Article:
Author(s): Johanna Delgado-Acevedo, Angeline Zamorano, Randy W. DeYoung, and Tyler A. Campbell
Published: January 2021
Wild pigs are the most abundant wild exotic ungulate in the United States. In Texas, particularly, they are abundant and represent a threat to ecosystems, agriculture and humans. Our objective was to apply a landscape-scale analysis of population genetic structure of wild pigs to aid in their management in southern Texas. We used microsatellites to assist large-scale applied management. We found that some populations were isolated from one another. However, many individuals and local populations were admixed, which indicates that multiple introductions and artificial movement of individuals has occurred. Wild pig management efficiency and effectiveness may be able to improve if illegal translocations stop (e.g., enforcing laws) and if management cooperatives are created to manage spatially extensive areas of southern Texas.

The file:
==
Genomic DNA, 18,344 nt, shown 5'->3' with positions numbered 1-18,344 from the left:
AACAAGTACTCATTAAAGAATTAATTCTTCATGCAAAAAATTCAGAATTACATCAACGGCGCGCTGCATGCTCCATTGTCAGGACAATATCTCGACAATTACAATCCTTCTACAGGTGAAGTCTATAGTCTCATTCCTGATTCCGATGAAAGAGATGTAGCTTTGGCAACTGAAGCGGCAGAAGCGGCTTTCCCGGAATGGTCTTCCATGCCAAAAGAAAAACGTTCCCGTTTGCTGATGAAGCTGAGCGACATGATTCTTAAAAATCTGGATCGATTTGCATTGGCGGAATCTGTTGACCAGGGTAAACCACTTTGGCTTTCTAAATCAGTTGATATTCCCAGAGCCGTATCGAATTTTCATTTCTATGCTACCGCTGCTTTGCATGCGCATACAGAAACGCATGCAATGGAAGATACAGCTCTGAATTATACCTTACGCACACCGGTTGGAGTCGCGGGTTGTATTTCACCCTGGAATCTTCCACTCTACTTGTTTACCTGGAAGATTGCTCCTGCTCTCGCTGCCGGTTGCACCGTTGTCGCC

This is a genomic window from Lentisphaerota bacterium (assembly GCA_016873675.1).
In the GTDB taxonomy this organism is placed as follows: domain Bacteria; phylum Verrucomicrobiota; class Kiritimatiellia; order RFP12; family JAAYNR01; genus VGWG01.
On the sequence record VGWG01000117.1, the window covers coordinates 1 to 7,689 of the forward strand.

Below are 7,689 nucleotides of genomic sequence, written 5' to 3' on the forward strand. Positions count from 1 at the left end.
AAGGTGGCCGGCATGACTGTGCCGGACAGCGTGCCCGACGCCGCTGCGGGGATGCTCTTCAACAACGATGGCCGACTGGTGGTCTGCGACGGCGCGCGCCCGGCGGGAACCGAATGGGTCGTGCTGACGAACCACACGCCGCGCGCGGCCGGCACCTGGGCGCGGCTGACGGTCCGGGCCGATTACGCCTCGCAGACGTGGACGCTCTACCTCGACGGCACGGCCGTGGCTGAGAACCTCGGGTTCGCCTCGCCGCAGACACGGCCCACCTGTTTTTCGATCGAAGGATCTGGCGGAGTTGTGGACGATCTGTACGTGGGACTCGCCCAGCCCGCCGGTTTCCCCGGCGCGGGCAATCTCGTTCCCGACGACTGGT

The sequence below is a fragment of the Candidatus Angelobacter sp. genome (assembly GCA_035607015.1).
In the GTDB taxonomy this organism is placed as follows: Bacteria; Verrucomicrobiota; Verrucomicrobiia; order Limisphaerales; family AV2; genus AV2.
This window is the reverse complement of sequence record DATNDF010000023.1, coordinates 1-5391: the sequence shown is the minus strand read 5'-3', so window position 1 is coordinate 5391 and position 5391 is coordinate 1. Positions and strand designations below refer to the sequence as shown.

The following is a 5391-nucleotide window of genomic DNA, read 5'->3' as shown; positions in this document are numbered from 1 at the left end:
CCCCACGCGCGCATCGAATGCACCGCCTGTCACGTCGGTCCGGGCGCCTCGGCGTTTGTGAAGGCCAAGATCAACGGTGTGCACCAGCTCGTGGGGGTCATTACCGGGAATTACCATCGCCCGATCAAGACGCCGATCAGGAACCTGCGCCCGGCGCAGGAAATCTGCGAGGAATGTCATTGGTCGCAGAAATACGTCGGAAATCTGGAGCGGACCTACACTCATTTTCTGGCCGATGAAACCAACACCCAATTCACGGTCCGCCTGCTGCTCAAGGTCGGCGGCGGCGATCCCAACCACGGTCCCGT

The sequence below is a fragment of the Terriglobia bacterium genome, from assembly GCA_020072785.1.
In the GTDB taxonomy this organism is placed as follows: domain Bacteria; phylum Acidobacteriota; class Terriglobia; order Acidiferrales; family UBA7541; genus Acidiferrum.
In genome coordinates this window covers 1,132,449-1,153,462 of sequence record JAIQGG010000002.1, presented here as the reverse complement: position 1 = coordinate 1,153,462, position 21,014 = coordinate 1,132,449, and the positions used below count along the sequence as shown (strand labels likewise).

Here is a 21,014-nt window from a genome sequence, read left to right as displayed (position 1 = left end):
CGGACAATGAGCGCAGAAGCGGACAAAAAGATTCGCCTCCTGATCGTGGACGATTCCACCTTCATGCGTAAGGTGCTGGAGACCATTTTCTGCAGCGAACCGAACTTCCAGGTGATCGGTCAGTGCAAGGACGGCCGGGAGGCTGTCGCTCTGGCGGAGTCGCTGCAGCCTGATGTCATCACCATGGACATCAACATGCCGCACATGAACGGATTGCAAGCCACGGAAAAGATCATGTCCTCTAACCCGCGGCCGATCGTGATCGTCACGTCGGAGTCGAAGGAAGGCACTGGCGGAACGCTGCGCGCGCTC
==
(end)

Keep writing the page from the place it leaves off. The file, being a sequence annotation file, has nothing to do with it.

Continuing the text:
Delgado-Acevedo, J., A. Zamorano, R. W. DeYoung, C. A. DeYoung, and T. A. Campbell. 2021. Genetic population structure of wild pigs in southern
Texas. Animals 11(168): https://doi.org/10.3390/ani11010168.